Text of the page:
By Susan T. Hessel —
“It’s fun,” said Stephanie Brookman, who plays flute and piccolo. “My kids are all grown and gone. This is my family now.” She is a former music teacher who still gives private lessons in addition to her work as a cost accountant at Fort McCoy.
These itinerant musicians go from musical to musical, playing in community theatres and high schools. They are among the unsung heroes of community theatre, although not unplayed. Most are adults, although occasional students sit in with them.
Among them is La Crescent High School student Leo Chavolla, who, during a production of “Titanic: The Musical” at La Crosse Community Theatre, transposed horn music to play trombone. “I had to do it on the fly,” he said.
Musicians crawl below rafters to get into the pit under the stage at the La Crescent High School Fine Arts Center. (Do not mention this to OSHA.) It is a tight squeeze; I was only able to be there because a player was gone for that show.
Once inside their space, being in the pit had its benefits: bags of candy. It was, after all, Willy Wonka’s Chocolate Factory. The atmosphere is friendly with members happy to see each other. In exchange for hanging with the pit, I did get a “Golden Ticket,” which should have given me a tour of the Willy Wonka factory. Apparently, the factory is not in La Crescent, but I did get a tour of the stage.
Occasionally, a pit is near the stage but not under it. When something happens in live theatre, the band must not react. At one high school, a performer jabbed himself with a wooden prop, requiring an emergency room visit.
Another time, a microphone was left on at a high school production during a rushed costume change. God, the audience, and pit members heard the female performer offstage saying something like, “Pull it. Pull it. Get it off!” The male assistant for the costume change could be heard saying, “Hold still. I can’t get it! I can’t get stuff off!”
And the music played on. “We had to be stone-faced because we could be seen,” said Catherine McNamara, whose primary instrument is oboe, but who doubles on other reed instruments. “It was not the kind of thing you’d expect to hear in that high school.”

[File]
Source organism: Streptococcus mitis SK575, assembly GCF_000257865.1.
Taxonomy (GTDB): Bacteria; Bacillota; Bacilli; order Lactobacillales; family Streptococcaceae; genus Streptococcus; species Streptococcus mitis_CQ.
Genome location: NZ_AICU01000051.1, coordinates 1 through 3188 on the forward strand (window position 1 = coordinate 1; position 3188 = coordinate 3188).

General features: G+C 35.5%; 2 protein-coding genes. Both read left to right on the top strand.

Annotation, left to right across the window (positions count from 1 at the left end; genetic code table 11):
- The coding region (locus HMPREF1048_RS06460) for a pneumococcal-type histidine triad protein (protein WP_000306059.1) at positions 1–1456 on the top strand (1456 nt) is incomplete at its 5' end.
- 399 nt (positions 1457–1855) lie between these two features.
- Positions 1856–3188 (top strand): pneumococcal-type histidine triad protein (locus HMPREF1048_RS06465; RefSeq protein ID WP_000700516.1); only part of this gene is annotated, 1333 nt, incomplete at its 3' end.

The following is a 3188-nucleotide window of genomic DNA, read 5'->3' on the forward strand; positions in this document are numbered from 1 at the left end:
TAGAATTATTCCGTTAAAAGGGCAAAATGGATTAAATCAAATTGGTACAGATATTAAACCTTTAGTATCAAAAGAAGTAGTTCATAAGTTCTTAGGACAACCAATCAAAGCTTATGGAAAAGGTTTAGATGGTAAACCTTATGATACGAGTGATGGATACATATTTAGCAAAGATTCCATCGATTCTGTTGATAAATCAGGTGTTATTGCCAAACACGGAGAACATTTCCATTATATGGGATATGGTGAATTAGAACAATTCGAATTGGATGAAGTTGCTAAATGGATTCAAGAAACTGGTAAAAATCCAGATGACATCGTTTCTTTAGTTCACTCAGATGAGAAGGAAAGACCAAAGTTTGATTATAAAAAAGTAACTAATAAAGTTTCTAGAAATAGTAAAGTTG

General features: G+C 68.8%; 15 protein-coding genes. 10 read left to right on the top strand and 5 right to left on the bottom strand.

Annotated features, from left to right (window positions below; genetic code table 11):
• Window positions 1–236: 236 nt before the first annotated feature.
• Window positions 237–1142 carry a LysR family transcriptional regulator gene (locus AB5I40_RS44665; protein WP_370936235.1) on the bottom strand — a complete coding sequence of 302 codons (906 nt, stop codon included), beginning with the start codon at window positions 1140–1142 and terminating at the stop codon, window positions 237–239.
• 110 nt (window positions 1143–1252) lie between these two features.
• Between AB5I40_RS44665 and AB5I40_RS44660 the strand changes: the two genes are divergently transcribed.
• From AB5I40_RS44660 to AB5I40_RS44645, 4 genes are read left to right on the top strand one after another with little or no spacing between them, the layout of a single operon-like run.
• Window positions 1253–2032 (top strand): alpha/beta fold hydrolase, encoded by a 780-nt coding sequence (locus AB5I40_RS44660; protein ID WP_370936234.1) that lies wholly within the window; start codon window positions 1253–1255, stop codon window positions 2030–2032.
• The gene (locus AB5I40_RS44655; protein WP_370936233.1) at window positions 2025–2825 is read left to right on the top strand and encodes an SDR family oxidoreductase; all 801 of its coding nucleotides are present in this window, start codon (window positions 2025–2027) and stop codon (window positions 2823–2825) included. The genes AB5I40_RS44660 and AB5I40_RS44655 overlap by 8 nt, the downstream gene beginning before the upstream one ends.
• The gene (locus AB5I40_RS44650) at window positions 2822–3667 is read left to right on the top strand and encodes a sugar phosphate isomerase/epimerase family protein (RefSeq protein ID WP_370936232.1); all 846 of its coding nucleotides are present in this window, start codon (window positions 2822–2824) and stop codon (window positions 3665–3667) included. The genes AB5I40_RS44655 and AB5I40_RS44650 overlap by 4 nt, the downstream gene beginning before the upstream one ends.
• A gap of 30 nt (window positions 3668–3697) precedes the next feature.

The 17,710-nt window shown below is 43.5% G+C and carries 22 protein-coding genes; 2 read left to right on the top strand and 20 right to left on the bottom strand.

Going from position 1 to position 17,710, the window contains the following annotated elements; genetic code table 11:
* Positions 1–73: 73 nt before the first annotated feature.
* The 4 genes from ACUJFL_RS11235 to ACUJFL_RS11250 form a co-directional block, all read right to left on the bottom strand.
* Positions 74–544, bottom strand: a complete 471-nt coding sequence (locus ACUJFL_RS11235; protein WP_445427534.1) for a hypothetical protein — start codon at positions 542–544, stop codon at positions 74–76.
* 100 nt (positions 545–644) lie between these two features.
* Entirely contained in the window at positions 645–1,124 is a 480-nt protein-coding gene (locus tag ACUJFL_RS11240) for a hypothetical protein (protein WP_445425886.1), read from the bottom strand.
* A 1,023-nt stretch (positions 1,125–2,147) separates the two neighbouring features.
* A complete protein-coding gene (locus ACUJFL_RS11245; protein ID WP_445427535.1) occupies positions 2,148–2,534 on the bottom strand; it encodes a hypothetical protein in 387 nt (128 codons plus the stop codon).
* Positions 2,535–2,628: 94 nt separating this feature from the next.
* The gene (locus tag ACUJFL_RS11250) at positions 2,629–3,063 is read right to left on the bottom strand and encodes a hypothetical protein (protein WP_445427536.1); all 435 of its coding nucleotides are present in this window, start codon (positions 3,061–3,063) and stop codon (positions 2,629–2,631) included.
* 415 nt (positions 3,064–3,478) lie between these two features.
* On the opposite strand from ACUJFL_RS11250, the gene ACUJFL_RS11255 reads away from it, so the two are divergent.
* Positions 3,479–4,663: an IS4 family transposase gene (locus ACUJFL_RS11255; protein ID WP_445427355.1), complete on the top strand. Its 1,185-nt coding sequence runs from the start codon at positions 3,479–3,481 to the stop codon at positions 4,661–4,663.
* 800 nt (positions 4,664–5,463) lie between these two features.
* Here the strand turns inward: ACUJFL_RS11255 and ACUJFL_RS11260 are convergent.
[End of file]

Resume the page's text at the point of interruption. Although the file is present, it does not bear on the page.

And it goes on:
At times, McNamara said playing in the pit is like “walking on a tightrope with no safety net. You never know what will happen.”
Pit director Kristin Freedlund said, “There are awful jokes, oops moments. You have to roll with the punches.”
Freedlund is the one who holds the entire production together, not just the pit. “She’s talking to the lighting people, the sound people, directing us and cueing the actors on stage all at the same time,” McNamara said. “She is the queen of multitasking.”
While the cast generally rehearses for six weeks, musicians practice together a couple of times and then go through tech week, AKA, hell week. That’s when costumes, sound, lights, set, music and makeup are added. During that week, a production magically goes from rough to smooth.
It’s easier for the musicians than those on stage because they have sheet music on stands in front of them so they don’t need to memorize what they play. Still, the pit is not for every musician. “Not all musicians like to do this,” McNamara said. “A lot of musicians don’t like to play the same thing every night.”
Musicians are left in the dark, literally and figuratively, with many unable to see the stage. Those who can see the stage will look up when they are not reading and playing the music. In this production, a couple of musicians also released the fog machine for a couple of songs, including “Pure Imagination.”
“I don’t try to follow the show,” Brookman said. “I can’t see anything where we are sitting. Other pits have monitors.”
Freedlund described playing in the pit as “a very selfless thing to do. A lot of the beauty of it is that people volunteer their time. They are not being paid and sometimes they don’t get the recognition. They come here just for the love of playing.”
McNamara said, “We play our hearts out and nobody sees us. When they clap, it’s not for us, but for the cast. Not all musicians like that type of situation to play.”
As director of bands at Longfellow Middle School, Freedlund said her performing demonstrates the “opportunity to play even if music does not become your profession. Music is something you can enjoy the rest of your life.”
Christopher Boyd, who plays trumpet, comes a distance from Amery, Wisconsin, where he teaches music. He stays the weekend with friends. “I love it. You get to know people everywhere you play.”
Play director Nick Brandt, who is teaching special education at Longfellow Middle School, called the musicians pivotal to the production.
“Without them, it would not all come together. We can’t perform with true feeling, color and humanity without them.”